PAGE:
Friends in deed: US-Russia rescue mission cutting through ice

U.S. Coast Guard Cutter Healy (R) approaches the Russian-flagged tanker Renda while breaking ice around the vessel, 156 km (97 miles) south of Nome, Alaska in this January 10, 2012 handout photo. U.S. Coast Guard Cutter Healy is escorting the Renda as it carries more than 1.3 million gallons of fuel to help the residents of Nome make it through the winter (Reuters / U.S. Coast Guard / Petty Officer 1st Class Sara Francis / Handout)
Severe weather conditions are delaying the delivery of 5,000 tonnes of fuel to the Alaskan city of Nome, as a Russian tanker and a US icebreaker struggle to make their way through ice. Some 3,500 people in Nome have been left without enough fuel.

­Fazil Aliyev, head of the Russian company that operates the tanker Renda, told RT, that the company is tracking the vessel’s path via satellite and according to their information the tanker and accompanying icebreaker are 70 nautical miles away from Nome.

The US Coast Guard say the ice is up to four feet (some 1.3 meters) thick in places and the icebreaker Healy is normally able to cover about 10 nautical miles a day through the ice this thick.

However, strong winds and currents are hampering its efforts, while air temperature in the area is dropping to minus 50 degrees Celsius.

"They have been experiencing a lot of weather challenges with the wind and the currents, that have made it difficult for them to make a lot of progress," US Coast Guard spokeswoman Veronica Colbath said on Wednesday.

If weather conditions do not change, the vessels are expected to reach their destination in 10-14 days. However, the US authorities point out that such mission is of great interest in its own right and a perfect opportunity to learn the capabilities of their icebreaker.

We have never had a mid-winter 300-nautical-mile trip to Nome. But for us it is a great opportunity to learn what the Healy is capable of and gain navigation experience in such ice conditions,” Colbath said.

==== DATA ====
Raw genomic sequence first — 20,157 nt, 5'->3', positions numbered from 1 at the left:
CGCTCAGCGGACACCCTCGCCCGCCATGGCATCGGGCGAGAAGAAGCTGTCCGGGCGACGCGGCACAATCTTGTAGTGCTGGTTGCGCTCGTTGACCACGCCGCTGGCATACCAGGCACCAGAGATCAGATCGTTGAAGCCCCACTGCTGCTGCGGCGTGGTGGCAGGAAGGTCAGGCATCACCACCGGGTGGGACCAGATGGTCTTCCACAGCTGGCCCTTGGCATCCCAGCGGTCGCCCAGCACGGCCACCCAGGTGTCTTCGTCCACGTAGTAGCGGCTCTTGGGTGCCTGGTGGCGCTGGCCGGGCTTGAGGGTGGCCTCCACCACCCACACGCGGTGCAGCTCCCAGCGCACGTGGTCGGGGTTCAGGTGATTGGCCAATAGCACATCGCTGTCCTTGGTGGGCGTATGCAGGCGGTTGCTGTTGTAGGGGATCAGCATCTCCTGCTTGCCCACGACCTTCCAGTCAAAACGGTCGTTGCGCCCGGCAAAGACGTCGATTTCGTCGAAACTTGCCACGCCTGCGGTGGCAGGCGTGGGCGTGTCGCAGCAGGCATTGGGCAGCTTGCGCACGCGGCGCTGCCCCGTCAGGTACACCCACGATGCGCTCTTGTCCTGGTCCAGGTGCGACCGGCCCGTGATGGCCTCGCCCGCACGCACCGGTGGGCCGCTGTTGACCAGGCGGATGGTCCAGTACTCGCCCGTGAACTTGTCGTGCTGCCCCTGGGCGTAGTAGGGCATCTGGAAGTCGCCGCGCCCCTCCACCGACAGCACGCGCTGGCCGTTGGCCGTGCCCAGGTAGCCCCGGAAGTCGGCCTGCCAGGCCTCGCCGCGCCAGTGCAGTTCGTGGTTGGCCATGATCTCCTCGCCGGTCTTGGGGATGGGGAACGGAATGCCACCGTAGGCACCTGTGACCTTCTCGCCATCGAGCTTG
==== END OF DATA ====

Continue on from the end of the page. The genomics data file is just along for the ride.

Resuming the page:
If successful, the shipment would mark the first time petroleum products have been delivered by sea to a western Alaskan community in winter. The mission also represents a logistical challenge, as it is coordinated by the American and Russian sides through interpreters.

­Russia rushes to rescue

­Before the mission kicked off, the organizers had to clear it through Washington, because, in accordance with the law of 1920, only vessels whose owners and operators are US companies are allowed to deliver petroleum products to Alaska. The Renda tanker, however, belongs to the Russian Expert and Marine Surveyors' Corporation based in Vladivostok, in the Russian Far East.

The town of Nome was plunged into a critical situation with fuel when the autumn fuel delivery by US barges was disrupted by a heavy storm. The idea to airlift petroleum products was quickly rejected because in this case their price would skyrocket by US$3 to $4 per gallon (3.8 liters).

Authorities concluded that chartering a Russian tanker would be the best alternative.

Fazil Aliyev told RT that one of the reasons why a Russian tanker was chosen for this operation is that US companies simply do not possess tankers of the class Renda belongs to. He also said that the cost of this operation would be way higher if it was carried out by a US company.

Our main goal is not so much to make profit, but to rescue people,” Aliyev stated.

He believes the operation is definitely going to be a success and the tanker will reach its point of destination. However, he said the tanker will not be able to dock in the port, so the fuel will be delivered to the coast via special hosepipes the vessel is equipped with.

It is not the first time Renda is delivering fuel to an ice-bound territory. In 2000 the tanker took part in a similar operation when a town in Russia’s Chukotka region was left without fuel in the middle of winter. Although the operation was successful media reports dubbed it a “golden passage” due to the high costs of the voyage.